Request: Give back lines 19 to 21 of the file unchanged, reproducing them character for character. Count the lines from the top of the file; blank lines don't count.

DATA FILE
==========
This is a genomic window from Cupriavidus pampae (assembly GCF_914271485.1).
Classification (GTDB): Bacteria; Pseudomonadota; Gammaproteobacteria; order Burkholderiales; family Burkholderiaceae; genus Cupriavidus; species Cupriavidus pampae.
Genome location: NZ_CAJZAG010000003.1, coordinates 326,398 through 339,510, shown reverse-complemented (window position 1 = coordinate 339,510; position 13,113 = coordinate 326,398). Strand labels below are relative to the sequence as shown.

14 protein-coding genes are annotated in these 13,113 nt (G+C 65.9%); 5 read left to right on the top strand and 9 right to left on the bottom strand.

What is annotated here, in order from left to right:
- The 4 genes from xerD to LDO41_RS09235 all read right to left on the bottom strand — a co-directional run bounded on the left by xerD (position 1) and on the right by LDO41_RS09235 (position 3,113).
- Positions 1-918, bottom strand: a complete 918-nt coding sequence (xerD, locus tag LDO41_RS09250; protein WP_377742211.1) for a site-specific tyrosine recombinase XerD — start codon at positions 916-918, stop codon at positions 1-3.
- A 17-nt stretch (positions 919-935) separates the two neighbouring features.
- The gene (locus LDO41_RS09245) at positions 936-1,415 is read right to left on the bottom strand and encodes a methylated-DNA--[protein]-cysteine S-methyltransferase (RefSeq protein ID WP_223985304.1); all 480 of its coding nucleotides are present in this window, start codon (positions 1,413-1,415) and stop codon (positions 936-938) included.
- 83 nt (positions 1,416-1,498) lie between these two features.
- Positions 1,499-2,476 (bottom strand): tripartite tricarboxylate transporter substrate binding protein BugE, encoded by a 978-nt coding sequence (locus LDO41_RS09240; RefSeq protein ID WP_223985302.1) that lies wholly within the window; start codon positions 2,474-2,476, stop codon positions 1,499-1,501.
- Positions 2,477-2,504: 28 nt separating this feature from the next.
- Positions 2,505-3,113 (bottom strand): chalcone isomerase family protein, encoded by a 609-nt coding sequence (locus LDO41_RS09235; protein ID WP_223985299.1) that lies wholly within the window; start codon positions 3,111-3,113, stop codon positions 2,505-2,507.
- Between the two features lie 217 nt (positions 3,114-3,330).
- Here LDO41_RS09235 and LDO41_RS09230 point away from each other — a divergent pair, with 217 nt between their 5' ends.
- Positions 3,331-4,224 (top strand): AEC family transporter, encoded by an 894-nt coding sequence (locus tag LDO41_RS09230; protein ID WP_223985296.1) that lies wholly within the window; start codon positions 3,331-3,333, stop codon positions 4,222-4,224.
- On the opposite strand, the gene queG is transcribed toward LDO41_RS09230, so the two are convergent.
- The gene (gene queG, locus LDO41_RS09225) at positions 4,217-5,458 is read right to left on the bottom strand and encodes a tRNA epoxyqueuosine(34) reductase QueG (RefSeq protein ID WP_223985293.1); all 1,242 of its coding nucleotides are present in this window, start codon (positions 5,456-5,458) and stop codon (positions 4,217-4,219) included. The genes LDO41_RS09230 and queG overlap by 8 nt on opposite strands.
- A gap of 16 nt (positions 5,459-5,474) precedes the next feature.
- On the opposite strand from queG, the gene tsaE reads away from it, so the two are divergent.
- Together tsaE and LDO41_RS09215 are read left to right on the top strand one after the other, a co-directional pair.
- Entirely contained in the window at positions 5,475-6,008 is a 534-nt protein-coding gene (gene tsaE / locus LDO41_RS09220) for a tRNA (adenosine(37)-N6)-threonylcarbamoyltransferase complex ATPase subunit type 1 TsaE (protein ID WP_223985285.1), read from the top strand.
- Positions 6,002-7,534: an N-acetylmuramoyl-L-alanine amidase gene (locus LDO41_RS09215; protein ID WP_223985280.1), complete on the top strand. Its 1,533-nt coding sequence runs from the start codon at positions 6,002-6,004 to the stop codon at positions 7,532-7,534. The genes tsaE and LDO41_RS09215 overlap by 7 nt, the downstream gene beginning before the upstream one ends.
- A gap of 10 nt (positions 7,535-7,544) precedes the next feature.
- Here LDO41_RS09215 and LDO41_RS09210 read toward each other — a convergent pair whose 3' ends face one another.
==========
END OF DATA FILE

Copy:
- A gap of 16 nt (positions 5,459-5,474) precedes the next feature.
- On the opposite strand from queG, the gene tsaE reads away from it, so the two are divergent.
- Together tsaE and LDO41_RS09215 are read left to right on the top strand one after the other, a co-directional pair.